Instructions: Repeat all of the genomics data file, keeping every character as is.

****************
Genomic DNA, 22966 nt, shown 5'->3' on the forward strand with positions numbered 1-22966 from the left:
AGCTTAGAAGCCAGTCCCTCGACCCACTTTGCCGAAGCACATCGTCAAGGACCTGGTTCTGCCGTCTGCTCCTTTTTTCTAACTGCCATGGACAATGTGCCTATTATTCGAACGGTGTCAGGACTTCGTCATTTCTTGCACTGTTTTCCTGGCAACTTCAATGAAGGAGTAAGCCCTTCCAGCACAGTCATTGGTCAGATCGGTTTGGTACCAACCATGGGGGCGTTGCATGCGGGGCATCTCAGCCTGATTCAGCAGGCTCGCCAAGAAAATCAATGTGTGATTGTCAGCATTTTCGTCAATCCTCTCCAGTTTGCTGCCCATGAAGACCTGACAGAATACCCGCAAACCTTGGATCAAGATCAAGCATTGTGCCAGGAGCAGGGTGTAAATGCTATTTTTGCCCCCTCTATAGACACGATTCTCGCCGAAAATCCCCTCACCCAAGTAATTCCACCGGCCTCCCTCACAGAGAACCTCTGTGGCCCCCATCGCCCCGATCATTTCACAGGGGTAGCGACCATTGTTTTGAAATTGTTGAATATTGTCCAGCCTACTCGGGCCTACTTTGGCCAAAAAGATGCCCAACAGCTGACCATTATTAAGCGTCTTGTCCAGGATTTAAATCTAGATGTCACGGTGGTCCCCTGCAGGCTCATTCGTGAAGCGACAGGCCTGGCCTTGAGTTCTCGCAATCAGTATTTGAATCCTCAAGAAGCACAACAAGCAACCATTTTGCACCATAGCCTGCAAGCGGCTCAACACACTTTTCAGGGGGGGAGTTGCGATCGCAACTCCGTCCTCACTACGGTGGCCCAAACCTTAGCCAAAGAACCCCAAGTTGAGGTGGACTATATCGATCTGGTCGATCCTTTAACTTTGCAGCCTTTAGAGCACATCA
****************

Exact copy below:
Genomic DNA, 22966 nt, shown 5'->3' on the forward strand with positions numbered 1-22966 from the left:
AGCTTAGAAGCCAGTCCCTCGACCCACTTTGCCGAAGCACATCGTCAAGGACCTGGTTCTGCCGTCTGCTCCTTTTTTCTAACTGCCATGGACAATGTGCCTATTATTCGAACGGTGTCAGGACTTCGTCATTTCTTGCACTGTTTTCCTGGCAACTTCAATGAAGGAGTAAGCCCTTCCAGCACAGTCATTGGTCAGATCGGTTTGGTACCAACCATGGGGGCGTTGCATGCGGGGCATCTCAGCCTGATTCAGCAGGCTCGCCAAGAAAATCAATGTGTGATTGTCAGCATTTTCGTCAATCCTCTCCAGTTTGCTGCCCATGAAGACCTGACAGAATACCCGCAAACCTTGGATCAAGATCAAGCATTGTGCCAGGAGCAGGGTGTAAATGCTATTTTTGCCCCCTCTATAGACACGATTCTCGCCGAAAATCCCCTCACCCAAGTAATTCCACCGGCCTCCCTCACAGAGAACCTCTGTGGCCCCCATCGCCCCGATCATTTCACAGGGGTAGCGACCATTGTTTTGAAATTGTTGAATATTGTCCAGCCTACTCGGGCCTACTTTGGCCAAAAAGATGCCCAACAGCTGACCATTATTAAGCGTCTTGTCCAGGATTTAAATCTAGATGTCACGGTGGTCCCCTGCAGGCTCATTCGTGAAGCGACAGGCCTGGCCTTGAGTTCTCGCAATCAGTATTTGAATCCTCAAGAAGCACAACAAGCAACCATTTTGCACCATAGCCTGCAAGCGGCTCAACACACTTTTCAGGGGGGGAGTTGCGATCGCAACTCCGTCCTCACTACGGTGGCCCAAACCTTAGCCAAAGAACCCCAAGTTGAGGTGGACTATATCGATCTGGTCGATCCTTTAACTTTGCAGCCTTTAGAGCACATCA